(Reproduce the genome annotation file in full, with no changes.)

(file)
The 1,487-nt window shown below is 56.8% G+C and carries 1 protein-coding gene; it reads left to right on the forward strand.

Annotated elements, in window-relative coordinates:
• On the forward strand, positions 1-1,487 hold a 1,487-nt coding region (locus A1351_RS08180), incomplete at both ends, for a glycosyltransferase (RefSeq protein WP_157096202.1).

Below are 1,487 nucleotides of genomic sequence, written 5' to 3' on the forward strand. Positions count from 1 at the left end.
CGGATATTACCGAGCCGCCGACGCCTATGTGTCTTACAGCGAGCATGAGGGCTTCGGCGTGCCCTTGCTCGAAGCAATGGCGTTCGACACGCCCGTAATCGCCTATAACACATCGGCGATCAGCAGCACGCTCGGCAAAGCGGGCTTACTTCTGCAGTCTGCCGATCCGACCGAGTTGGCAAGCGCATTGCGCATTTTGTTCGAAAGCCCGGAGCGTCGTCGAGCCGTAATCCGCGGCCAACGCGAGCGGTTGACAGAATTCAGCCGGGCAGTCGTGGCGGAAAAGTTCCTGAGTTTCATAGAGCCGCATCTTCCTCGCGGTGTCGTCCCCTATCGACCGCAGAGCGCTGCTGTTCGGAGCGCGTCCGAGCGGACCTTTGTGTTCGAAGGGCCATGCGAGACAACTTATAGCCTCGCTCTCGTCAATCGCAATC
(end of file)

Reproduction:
The 1,487-nt window shown below is 56.8% G+C and carries 1 protein-coding gene; it reads left to right on the forward strand.

Annotated elements, in window-relative coordinates:
• On the forward strand, positions 1-1,487 hold a 1,487-nt coding region (locus A1351_RS08180), incomplete at both ends, for a glycosyltransferase (RefSeq protein WP_157096202.1).

Below are 1,487 nucleotides of genomic sequence, written 5' to 3' on the forward strand. Positions count from 1 at the left end.
CGGATATTACCGAGCCGCCGACGCCTATGTGTCTTACAGCGAGCATGAGGGCTTCGGCGTGCCCTTGCTCGAAGCAATGGCGTTCGACACGCCCGTAATCGCCTATAACACATCGGCGATCAGCAGCACGCTCGGCAAAGCGGGCTTACTTCTGCAGTCTGCCGATCCGACCGAGTTGGCAAGCGCATTGCGCATTTTGTTCGAAAGCCCGGAGCGTCGTCGAGCCGTAATCCGCGGCCAACGCGAGCGGTTGACAGAATTCAGCCGGGCAGTCGTGGCGGAAAAGTTCCTGAGTTTCATAGAGCCGCATCTTCCTCGCGGTGTCGTCCCCTATCGACCGCAGAGCGCTGCTGTTCGGAGCGCGTCCGAGCGGACCTTTGTGTTCGAAGGGCCATGCGAGACAACTTATAGCCTCGCTCTCGTCAATCGCAATC